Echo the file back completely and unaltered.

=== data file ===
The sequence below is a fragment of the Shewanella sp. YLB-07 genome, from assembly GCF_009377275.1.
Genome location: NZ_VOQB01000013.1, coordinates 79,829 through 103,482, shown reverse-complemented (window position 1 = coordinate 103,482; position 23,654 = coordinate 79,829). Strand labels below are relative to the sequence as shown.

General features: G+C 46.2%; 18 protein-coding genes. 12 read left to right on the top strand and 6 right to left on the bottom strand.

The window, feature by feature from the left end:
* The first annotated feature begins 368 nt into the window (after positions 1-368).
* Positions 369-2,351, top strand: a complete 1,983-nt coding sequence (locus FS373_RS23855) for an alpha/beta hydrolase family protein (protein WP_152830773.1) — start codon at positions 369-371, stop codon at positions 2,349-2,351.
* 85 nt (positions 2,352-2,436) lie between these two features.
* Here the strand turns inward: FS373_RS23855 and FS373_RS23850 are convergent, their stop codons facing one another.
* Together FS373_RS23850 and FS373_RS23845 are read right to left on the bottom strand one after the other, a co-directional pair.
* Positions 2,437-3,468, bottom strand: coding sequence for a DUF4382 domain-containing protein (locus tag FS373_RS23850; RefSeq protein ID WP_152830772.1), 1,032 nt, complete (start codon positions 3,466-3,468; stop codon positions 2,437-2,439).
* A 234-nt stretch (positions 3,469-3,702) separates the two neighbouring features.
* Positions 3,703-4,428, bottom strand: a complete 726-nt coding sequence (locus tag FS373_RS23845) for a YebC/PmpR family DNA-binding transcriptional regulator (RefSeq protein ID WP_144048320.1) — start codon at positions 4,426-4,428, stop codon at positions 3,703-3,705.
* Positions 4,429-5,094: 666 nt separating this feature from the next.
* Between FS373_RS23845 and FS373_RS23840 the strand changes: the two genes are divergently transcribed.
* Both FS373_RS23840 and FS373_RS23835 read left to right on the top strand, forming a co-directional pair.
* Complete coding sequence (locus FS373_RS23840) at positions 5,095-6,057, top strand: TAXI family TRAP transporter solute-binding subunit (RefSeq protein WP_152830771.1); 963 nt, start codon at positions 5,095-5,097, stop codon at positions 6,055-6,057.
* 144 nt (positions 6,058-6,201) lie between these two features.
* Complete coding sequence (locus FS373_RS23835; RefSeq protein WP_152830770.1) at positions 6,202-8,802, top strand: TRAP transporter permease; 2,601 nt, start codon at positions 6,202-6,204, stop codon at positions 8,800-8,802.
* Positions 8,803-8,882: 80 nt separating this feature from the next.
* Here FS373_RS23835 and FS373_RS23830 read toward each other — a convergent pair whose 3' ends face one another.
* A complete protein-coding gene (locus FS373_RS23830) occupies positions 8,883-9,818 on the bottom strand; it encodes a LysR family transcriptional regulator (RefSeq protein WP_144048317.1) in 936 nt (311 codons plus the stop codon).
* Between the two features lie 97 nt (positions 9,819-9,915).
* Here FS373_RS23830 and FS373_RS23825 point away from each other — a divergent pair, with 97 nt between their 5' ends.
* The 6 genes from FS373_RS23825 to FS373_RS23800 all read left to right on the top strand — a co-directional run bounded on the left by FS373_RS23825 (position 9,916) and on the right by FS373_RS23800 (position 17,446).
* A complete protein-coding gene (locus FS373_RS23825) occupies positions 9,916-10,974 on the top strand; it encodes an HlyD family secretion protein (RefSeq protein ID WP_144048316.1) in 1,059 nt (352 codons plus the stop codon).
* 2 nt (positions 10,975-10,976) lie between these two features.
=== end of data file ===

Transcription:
The sequence below is a fragment of the Shewanella sp. YLB-07 genome, from assembly GCF_009377275.1.
Genome location: NZ_VOQB01000013.1, coordinates 79,829 through 103,482, shown reverse-complemented (window position 1 = coordinate 103,482; position 23,654 = coordinate 79,829). Strand labels below are relative to the sequence as shown.

General features: G+C 46.2%; 18 protein-coding genes. 12 read left to right on the top strand and 6 right to left on the bottom strand.

The window, feature by feature from the left end:
* The first annotated feature begins 368 nt into the window (after positions 1-368).
* Positions 369-2,351, top strand: a complete 1,983-nt coding sequence (locus FS373_RS23855) for an alpha/beta hydrolase family protein (protein WP_152830773.1) — start codon at positions 369-371, stop codon at positions 2,349-2,351.
* 85 nt (positions 2,352-2,436) lie between these two features.
* Here the strand turns inward: FS373_RS23855 and FS373_RS23850 are convergent, their stop codons facing one another.
* Together FS373_RS23850 and FS373_RS23845 are read right to left on the bottom strand one after the other, a co-directional pair.
* Positions 2,437-3,468, bottom strand: coding sequence for a DUF4382 domain-containing protein (locus tag FS373_RS23850; RefSeq protein ID WP_152830772.1), 1,032 nt, complete (start codon positions 3,466-3,468; stop codon positions 2,437-2,439).
* A 234-nt stretch (positions 3,469-3,702) separates the two neighbouring features.
* Positions 3,703-4,428, bottom strand: a complete 726-nt coding sequence (locus tag FS373_RS23845) for a YebC/PmpR family DNA-binding transcriptional regulator (RefSeq protein ID WP_144048320.1) — start codon at positions 4,426-4,428, stop codon at positions 3,703-3,705.
* Positions 4,429-5,094: 666 nt separating this feature from the next.
* Between FS373_RS23845 and FS373_RS23840 the strand changes: the two genes are divergently transcribed.
* Both FS373_RS23840 and FS373_RS23835 read left to right on the top strand, forming a co-directional pair.
* Complete coding sequence (locus FS373_RS23840) at positions 5,095-6,057, top strand: TAXI family TRAP transporter solute-binding subunit (RefSeq protein WP_152830771.1); 963 nt, start codon at positions 5,095-5,097, stop codon at positions 6,055-6,057.
* 144 nt (positions 6,058-6,201) lie between these two features.
* Complete coding sequence (locus FS373_RS23835; RefSeq protein WP_152830770.1) at positions 6,202-8,802, top strand: TRAP transporter permease; 2,601 nt, start codon at positions 6,202-6,204, stop codon at positions 8,800-8,802.
* Positions 8,803-8,882: 80 nt separating this feature from the next.
* Here FS373_RS23835 and FS373_RS23830 read toward each other — a convergent pair whose 3' ends face one another.
* A complete protein-coding gene (locus FS373_RS23830) occupies positions 8,883-9,818 on the bottom strand; it encodes a LysR family transcriptional regulator (RefSeq protein WP_144048317.1) in 936 nt (311 codons plus the stop codon).
* Between the two features lie 97 nt (positions 9,819-9,915).
* Here FS373_RS23830 and FS373_RS23825 point away from each other — a divergent pair, with 97 nt between their 5' ends.
* The 6 genes from FS373_RS23825 to FS373_RS23800 all read left to right on the top strand — a co-directional run bounded on the left by FS373_RS23825 (position 9,916) and on the right by FS373_RS23800 (position 17,446).
* A complete protein-coding gene (locus FS373_RS23825) occupies positions 9,916-10,974 on the top strand; it encodes an HlyD family secretion protein (RefSeq protein ID WP_144048316.1) in 1,059 nt (352 codons plus the stop codon).
* 2 nt (positions 10,975-10,976) lie between these two features.